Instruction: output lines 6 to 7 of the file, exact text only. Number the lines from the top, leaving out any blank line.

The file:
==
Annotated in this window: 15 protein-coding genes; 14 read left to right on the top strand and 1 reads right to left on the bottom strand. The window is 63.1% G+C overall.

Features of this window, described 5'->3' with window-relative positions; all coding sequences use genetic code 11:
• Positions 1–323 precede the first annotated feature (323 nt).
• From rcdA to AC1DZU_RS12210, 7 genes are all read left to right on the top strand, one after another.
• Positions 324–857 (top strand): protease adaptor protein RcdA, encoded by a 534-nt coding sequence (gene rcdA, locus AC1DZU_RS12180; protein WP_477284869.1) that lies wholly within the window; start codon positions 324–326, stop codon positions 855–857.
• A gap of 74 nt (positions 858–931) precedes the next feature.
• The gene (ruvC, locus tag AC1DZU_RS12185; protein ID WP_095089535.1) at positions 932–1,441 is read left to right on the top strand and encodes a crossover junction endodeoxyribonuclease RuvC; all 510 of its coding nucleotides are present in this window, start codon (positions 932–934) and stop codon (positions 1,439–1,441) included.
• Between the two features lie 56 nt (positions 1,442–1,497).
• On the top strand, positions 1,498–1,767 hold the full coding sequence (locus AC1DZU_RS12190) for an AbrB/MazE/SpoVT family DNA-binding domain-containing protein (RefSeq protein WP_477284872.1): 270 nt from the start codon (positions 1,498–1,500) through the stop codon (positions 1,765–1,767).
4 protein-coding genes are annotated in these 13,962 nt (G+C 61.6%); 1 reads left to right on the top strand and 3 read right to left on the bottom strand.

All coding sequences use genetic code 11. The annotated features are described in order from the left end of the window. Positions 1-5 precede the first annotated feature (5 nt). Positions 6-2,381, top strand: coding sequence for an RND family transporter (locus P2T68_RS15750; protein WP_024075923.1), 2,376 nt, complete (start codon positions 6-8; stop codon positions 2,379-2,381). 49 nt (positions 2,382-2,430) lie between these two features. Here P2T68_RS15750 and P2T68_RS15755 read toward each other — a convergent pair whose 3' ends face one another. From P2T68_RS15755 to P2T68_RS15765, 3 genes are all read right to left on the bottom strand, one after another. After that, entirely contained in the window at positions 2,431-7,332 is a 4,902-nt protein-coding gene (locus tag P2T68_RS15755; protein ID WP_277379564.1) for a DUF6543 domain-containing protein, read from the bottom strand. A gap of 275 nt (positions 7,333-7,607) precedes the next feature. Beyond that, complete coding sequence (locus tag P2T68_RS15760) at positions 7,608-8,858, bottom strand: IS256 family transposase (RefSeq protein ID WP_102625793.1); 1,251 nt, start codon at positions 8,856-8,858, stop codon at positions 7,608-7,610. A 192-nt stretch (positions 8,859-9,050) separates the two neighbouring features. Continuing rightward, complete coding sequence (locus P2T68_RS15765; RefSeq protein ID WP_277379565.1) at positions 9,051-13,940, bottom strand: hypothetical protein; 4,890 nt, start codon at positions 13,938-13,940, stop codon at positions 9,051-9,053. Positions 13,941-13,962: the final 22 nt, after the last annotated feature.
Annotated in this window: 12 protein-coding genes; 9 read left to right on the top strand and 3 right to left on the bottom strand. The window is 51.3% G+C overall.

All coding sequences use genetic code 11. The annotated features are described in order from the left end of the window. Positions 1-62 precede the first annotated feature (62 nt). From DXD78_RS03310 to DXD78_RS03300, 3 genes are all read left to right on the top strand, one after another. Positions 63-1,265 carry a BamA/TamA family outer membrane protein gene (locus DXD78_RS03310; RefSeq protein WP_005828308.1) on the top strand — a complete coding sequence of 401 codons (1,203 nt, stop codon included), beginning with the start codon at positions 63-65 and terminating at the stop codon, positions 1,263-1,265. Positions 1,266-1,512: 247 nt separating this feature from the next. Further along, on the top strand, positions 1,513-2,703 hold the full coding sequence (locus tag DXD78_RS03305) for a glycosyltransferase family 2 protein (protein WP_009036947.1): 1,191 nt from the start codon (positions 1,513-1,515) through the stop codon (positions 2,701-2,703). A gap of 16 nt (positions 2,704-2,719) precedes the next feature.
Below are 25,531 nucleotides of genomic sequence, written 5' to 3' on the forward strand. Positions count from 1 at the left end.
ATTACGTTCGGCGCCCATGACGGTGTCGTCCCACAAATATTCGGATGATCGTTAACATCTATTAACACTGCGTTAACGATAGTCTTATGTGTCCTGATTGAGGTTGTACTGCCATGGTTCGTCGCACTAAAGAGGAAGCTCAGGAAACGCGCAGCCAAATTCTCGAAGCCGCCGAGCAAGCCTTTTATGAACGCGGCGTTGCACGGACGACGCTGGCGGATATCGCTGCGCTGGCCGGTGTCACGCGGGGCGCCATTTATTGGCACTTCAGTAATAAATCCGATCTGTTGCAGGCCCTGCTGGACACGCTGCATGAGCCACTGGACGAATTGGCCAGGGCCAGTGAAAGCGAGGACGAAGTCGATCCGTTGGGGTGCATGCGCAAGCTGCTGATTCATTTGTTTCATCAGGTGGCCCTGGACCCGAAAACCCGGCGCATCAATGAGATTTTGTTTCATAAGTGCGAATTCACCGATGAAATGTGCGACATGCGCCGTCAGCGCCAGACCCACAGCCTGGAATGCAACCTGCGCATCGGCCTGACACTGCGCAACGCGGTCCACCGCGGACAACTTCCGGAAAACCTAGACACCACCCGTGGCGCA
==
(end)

• A gap of 74 nt (positions 858–931) precedes the next feature.
• The gene (ruvC, locus tag AC1DZU_RS12185; protein ID WP_095089535.1) at positions 932–1,441 is read left to right on the top strand and encodes a crossover junction endodeoxyribonuclease RuvC; all 510 of its coding nucleotides are present in this window, start codon (positions 932–934) and stop codon (positions 1,439–1,441) included.